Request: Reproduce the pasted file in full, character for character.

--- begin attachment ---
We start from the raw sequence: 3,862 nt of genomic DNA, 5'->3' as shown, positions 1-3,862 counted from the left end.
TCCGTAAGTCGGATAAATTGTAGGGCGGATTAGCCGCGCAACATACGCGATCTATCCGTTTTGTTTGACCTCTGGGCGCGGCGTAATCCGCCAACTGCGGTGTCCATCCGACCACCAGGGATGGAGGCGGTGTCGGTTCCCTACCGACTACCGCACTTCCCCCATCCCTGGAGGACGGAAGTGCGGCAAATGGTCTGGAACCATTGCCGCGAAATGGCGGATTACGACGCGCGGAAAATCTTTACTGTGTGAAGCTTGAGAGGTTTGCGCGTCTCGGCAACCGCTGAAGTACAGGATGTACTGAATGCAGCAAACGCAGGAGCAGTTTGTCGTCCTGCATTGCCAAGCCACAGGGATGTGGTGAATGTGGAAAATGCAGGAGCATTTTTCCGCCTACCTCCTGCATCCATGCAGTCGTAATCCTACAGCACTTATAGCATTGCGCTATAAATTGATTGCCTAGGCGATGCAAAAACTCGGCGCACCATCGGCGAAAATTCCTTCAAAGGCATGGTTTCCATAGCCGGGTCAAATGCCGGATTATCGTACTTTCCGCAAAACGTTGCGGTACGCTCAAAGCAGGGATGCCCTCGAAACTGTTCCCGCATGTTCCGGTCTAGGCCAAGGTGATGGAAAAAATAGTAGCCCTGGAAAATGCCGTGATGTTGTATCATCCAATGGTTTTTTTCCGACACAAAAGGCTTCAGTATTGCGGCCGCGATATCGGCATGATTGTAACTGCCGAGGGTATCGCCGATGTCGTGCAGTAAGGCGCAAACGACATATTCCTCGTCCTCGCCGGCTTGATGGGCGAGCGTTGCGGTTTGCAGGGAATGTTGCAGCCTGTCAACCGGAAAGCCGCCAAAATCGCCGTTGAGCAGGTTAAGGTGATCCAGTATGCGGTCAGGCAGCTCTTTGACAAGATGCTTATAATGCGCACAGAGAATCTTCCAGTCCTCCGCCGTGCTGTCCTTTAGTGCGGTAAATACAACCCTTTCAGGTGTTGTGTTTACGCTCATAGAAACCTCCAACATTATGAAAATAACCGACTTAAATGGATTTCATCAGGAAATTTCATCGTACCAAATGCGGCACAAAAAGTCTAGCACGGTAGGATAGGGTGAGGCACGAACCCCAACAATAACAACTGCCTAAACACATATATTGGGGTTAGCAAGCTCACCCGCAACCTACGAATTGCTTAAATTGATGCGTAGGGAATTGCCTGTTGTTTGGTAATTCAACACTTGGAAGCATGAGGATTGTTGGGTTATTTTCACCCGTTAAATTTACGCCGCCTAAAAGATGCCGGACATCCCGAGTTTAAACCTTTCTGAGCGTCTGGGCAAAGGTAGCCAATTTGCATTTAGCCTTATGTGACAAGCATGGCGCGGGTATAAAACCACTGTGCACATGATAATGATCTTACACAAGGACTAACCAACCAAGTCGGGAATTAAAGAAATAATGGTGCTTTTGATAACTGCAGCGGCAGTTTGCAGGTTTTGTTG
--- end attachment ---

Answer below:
We start from the raw sequence: 3,862 nt of genomic DNA, 5'->3' as shown, positions 1-3,862 counted from the left end.
TCCGTAAGTCGGATAAATTGTAGGGCGGATTAGCCGCGCAACATACGCGATCTATCCGTTTTGTTTGACCTCTGGGCGCGGCGTAATCCGCCAACTGCGGTGTCCATCCGACCACCAGGGATGGAGGCGGTGTCGGTTCCCTACCGACTACCGCACTTCCCCCATCCCTGGAGGACGGAAGTGCGGCAAATGGTCTGGAACCATTGCCGCGAAATGGCGGATTACGACGCGCGGAAAATCTTTACTGTGTGAAGCTTGAGAGGTTTGCGCGTCTCGGCAACCGCTGAAGTACAGGATGTACTGAATGCAGCAAACGCAGGAGCAGTTTGTCGTCCTGCATTGCCAAGCCACAGGGATGTGGTGAATGTGGAAAATGCAGGAGCATTTTTCCGCCTACCTCCTGCATCCATGCAGTCGTAATCCTACAGCACTTATAGCATTGCGCTATAAATTGATTGCCTAGGCGATGCAAAAACTCGGCGCACCATCGGCGAAAATTCCTTCAAAGGCATGGTTTCCATAGCCGGGTCAAATGCCGGATTATCGTACTTTCCGCAAAACGTTGCGGTACGCTCAAAGCAGGGATGCCCTCGAAACTGTTCCCGCATGTTCCGGTCTAGGCCAAGGTGATGGAAAAAATAGTAGCCCTGGAAAATGCCGTGATGTTGTATCATCCAATGGTTTTTTTCCGACACAAAAGGCTTCAGTATTGCGGCCGCGATATCGGCATGATTGTAACTGCCGAGGGTATCGCCGATGTCGTGCAGTAAGGCGCAAACGACATATTCCTCGTCCTCGCCGGCTTGATGGGCGAGCGTTGCGGTTTGCAGGGAATGTTGCAGCCTGTCAACCGGAAAGCCGCCAAAATCGCCGTTGAGCAGGTTAAGGTGATCCAGTATGCGGTCAGGCAGCTCTTTGACAAGATGCTTATAATGCGCACAGAGAATCTTCCAGTCCTCCGCCGTGCTGTCCTTTAGTGCGGTAAATACAACCCTTTCAGGTGTTGTGTTTACGCTCATAGAAACCTCCAACATTATGAAAATAACCGACTTAAATGGATTTCATCAGGAAATTTCATCGTACCAAATGCGGCACAAAAAGTCTAGCACGGTAGGATAGGGTGAGGCACGAACCCCAACAATAACAACTGCCTAAACACATATATTGGGGTTAGCAAGCTCACCCGCAACCTACGAATTGCTTAAATTGATGCGTAGGGAATTGCCTGTTGTTTGGTAATTCAACACTTGGAAGCATGAGGATTGTTGGGTTATTTTCACCCGTTAAATTTACGCCGCCTAAAAGATGCCGGACATCCCGAGTTTAAACCTTTCTGAGCGTCTGGGCAAAGGTAGCCAATTTGCATTTAGCCTTATGTGACAAGCATGGCGCGGGTATAAAACCACTGTGCACATGATAATGATCTTACACAAGGACTAACCAACCAAGTCGGGAATTAAAGAAATAATGGTGCTTTTGATAACTGCAGCGGCAGTTTGCAGGTTTTGTTG